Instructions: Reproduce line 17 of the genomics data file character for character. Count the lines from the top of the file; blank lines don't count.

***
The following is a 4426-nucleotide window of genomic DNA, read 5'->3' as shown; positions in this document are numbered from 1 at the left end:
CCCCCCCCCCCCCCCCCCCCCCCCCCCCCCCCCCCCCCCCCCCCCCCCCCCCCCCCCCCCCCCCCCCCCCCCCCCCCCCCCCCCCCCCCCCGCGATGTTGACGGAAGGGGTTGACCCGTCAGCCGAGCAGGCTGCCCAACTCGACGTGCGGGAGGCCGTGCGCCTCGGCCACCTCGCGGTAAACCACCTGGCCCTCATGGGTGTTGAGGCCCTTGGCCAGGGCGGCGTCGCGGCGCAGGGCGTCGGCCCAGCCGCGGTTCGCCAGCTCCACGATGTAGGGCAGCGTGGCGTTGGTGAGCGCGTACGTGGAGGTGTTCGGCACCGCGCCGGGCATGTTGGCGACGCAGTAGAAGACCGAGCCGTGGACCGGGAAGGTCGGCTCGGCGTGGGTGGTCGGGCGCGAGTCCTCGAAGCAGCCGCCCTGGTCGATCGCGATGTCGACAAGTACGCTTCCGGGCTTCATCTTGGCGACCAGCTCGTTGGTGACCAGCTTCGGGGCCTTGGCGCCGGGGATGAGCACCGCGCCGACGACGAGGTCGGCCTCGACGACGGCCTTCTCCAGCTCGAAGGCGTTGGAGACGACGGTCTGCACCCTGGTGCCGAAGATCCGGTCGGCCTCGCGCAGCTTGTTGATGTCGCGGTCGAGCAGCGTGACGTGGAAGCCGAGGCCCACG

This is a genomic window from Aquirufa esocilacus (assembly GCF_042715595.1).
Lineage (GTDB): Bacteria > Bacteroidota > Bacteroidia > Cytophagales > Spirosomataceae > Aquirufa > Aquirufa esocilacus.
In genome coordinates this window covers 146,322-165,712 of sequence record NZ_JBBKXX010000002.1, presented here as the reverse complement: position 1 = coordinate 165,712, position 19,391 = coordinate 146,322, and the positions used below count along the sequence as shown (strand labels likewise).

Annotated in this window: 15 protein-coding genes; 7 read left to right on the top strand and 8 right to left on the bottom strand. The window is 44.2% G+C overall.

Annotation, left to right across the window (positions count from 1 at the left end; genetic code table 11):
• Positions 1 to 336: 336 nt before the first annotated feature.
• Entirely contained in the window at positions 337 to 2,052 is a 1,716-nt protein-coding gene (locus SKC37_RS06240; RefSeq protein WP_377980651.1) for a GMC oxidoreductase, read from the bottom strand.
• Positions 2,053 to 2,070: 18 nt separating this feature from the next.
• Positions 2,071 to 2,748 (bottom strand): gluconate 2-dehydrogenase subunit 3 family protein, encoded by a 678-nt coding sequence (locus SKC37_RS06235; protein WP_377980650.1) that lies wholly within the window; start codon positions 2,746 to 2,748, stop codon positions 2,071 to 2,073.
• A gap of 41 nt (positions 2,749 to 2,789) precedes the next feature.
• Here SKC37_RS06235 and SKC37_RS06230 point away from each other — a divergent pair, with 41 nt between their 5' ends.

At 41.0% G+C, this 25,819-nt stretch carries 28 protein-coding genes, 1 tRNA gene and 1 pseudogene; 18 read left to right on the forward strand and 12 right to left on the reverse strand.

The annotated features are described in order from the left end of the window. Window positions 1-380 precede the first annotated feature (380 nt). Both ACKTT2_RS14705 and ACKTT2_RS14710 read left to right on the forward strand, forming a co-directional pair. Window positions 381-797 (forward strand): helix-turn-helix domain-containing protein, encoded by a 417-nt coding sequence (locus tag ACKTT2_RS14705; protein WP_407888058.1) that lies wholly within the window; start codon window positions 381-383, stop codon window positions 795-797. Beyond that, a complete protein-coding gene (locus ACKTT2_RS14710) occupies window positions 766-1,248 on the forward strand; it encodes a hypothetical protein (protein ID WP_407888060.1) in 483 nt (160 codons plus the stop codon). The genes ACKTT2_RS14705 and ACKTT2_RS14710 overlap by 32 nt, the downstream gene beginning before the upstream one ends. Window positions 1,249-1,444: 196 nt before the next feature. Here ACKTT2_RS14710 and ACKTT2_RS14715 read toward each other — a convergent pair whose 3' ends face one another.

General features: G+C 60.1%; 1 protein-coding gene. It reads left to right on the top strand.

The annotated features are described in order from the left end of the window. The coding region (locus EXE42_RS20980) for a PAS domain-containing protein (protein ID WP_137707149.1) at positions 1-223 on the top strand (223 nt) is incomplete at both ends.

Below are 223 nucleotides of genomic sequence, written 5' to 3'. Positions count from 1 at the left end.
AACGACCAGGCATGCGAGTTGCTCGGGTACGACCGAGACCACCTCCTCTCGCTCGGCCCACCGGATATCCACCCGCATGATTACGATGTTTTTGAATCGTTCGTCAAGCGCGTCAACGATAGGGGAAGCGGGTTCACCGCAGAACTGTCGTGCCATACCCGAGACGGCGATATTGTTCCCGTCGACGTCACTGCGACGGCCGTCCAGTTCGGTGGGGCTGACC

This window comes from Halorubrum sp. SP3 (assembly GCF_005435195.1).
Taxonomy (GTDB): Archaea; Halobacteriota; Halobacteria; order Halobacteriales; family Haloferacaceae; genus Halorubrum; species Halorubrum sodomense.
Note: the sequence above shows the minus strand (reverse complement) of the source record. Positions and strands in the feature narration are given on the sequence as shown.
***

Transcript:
The annotated features are described in order from the left end of the window. The coding region (locus EXE42_RS20980) for a PAS domain-containing protein (protein ID WP_137707149.1) at positions 1-223 on the top strand (223 nt) is incomplete at both ends.